Transcatheter aortic valve replacement, or TAVR, is a new alternative for some cases of aortic valve stenosis. This hybrid procedure typically is done by a cardiac surgeon and an interventional cardiologist.
The diseased valve may be repaired using a ring to support a person’s own valve, or the entire valve may be removed and replaced by an artificial valve. Artificial valves may be mechanical (made of metal or plastic) or tissue (made from animal valves or human valves taken from cadavers).
Other related procedures that may be used to assess the heart include resting and exercise electrocardiogram (ECG), Holter monitor, signal-averaged ECG, cardiac catheterization, chest X-ray, computed tomography (CT scan) of the chest, echocardiography, electrophysiological studies, magnetic resonance imaging (MRI) of the heart, myocardial perfusion scans, radionuclide angiography, and ultrafast CT scan. Please see these procedures for additional information.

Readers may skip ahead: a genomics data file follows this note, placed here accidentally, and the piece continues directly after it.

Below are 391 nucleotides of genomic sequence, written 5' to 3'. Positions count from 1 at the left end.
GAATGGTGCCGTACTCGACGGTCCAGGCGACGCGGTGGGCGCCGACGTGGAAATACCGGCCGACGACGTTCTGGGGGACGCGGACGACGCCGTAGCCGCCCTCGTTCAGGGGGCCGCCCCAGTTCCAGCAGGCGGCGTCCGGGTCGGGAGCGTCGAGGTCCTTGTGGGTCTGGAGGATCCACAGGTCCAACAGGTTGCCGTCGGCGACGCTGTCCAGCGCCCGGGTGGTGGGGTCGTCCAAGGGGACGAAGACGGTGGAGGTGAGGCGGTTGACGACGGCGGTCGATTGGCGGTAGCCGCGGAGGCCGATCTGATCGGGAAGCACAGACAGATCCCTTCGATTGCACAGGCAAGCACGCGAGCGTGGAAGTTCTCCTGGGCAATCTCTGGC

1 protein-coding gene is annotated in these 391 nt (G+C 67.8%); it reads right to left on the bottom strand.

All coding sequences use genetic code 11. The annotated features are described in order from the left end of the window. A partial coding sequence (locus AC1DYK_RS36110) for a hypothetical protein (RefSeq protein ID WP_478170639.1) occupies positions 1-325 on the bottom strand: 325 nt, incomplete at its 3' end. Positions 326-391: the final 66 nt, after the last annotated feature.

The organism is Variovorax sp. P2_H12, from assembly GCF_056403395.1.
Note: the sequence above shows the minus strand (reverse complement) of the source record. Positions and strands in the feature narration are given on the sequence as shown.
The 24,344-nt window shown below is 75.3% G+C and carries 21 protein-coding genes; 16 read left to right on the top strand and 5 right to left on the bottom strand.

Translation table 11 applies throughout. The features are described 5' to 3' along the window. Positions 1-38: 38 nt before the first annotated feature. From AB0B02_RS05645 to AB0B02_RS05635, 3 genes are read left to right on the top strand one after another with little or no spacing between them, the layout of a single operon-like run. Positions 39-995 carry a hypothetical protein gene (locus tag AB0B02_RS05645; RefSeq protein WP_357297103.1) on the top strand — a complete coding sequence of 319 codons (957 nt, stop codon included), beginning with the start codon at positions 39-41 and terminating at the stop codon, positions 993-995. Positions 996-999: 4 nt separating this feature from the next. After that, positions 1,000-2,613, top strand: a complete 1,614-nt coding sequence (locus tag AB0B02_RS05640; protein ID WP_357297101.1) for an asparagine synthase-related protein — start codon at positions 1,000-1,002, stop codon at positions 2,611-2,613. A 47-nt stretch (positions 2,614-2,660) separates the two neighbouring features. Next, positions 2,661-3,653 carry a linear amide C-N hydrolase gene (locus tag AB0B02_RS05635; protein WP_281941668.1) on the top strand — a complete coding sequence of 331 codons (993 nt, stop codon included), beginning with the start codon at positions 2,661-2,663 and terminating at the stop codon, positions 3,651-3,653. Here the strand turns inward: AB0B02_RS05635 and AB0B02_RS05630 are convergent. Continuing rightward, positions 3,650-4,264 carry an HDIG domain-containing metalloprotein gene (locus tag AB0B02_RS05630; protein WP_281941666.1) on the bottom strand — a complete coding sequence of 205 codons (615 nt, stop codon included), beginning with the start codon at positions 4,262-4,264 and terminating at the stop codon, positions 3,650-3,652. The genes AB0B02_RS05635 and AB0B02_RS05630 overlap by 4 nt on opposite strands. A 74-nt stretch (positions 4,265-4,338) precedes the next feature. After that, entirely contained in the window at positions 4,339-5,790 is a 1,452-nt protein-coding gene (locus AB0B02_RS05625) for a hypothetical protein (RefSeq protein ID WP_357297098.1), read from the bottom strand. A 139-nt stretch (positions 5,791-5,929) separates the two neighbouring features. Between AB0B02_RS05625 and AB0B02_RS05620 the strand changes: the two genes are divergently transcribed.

Heart valve repair or replacement follows this process:
- An intravenous (IV) line will be started in your arm or hand. Additional catheters will be inserted in your neck and wrist to monitor the status of your heart and blood pressure, as well as for obtaining blood samples. Alternate sites for the additional catheters include the subclavian (under the collarbone) area and the groin.
- A catheter will be inserted into your bladder to drain urine.
- The doctor will make an incision (cut) down the center of the chest from just below the Adam’s apple to just above the navel.
- The sternum (breastbone) will be divided in half with a special operating instrument. The doctor will separates the two halves of the breastbone and spread them apart to expose the heart.
In order to perform the valve repair or replacement, the heart must be stopped to allow the doctor to perform the very delicate procedure. Tubes will be inserted into the heart so that the blood can be pumped through your body by a cardiopulmonary bypass machine.
- Once the blood has been completely diverted into the bypass machine for pumping, the heart will be stopped by injecting it with a cold solution.